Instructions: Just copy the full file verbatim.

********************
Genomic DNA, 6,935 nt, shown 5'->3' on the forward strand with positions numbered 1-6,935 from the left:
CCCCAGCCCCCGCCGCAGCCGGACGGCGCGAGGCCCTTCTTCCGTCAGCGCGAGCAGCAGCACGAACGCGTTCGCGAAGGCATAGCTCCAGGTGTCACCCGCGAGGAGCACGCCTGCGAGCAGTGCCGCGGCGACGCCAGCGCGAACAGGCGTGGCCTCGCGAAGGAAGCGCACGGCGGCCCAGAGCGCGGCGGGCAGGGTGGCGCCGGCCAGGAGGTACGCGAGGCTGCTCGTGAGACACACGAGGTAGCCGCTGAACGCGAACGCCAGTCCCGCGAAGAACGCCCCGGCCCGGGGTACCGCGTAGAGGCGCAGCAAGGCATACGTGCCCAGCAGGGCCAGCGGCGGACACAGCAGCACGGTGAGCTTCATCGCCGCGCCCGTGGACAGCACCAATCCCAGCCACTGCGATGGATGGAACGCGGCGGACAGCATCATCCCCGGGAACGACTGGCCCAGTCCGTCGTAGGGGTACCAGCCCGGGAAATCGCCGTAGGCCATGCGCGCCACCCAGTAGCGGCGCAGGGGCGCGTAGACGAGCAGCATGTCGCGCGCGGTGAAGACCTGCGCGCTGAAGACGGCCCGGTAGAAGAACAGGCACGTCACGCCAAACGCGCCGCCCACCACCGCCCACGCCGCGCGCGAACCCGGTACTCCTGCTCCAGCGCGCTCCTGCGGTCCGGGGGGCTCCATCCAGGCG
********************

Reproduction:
Genomic DNA, 6,935 nt, shown 5'->3' on the forward strand with positions numbered 1-6,935 from the left:
CCCCAGCCCCCGCCGCAGCCGGACGGCGCGAGGCCCTTCTTCCGTCAGCGCGAGCAGCAGCACGAACGCGTTCGCGAAGGCATAGCTCCAGGTGTCACCCGCGAGGAGCACGCCTGCGAGCAGTGCCGCGGCGACGCCAGCGCGAACAGGCGTGGCCTCGCGAAGGAAGCGCACGGCGGCCCAGAGCGCGGCGGGCAGGGTGGCGCCGGCCAGGAGGTACGCGAGGCTGCTCGTGAGACACACGAGGTAGCCGCTGAACGCGAACGCCAGTCCCGCGAAGAACGCCCCGGCCCGGGGTACCGCGTAGAGGCGCAGCAAGGCATACGTGCCCAGCAGGGCCAGCGGCGGACACAGCAGCACGGTGAGCTTCATCGCCGCGCCCGTGGACAGCACCAATCCCAGCCACTGCGATGGATGGAACGCGGCGGACAGCATCATCCCCGGGAACGACTGGCCCAGTCCGTCGTAGGGGTACCAGCCCGGGAAATCGCCGTAGGCCATGCGCGCCACCCAGTAGCGGCGCAGGGGCGCGTAGACGAGCAGCATGTCGCGCGCGGTGAAGACCTGCGCGCTGAAGACGGCCCGGTAGAAGAACAGGCACGTCACGCCAAACGCGCCGCCCACCACCGCCCACGCCGCGCGCGAACCCGGTACTCCTGCTCCAGCGCGCTCCTGCGGTCCGGGGGGCTCCATCCAGGCG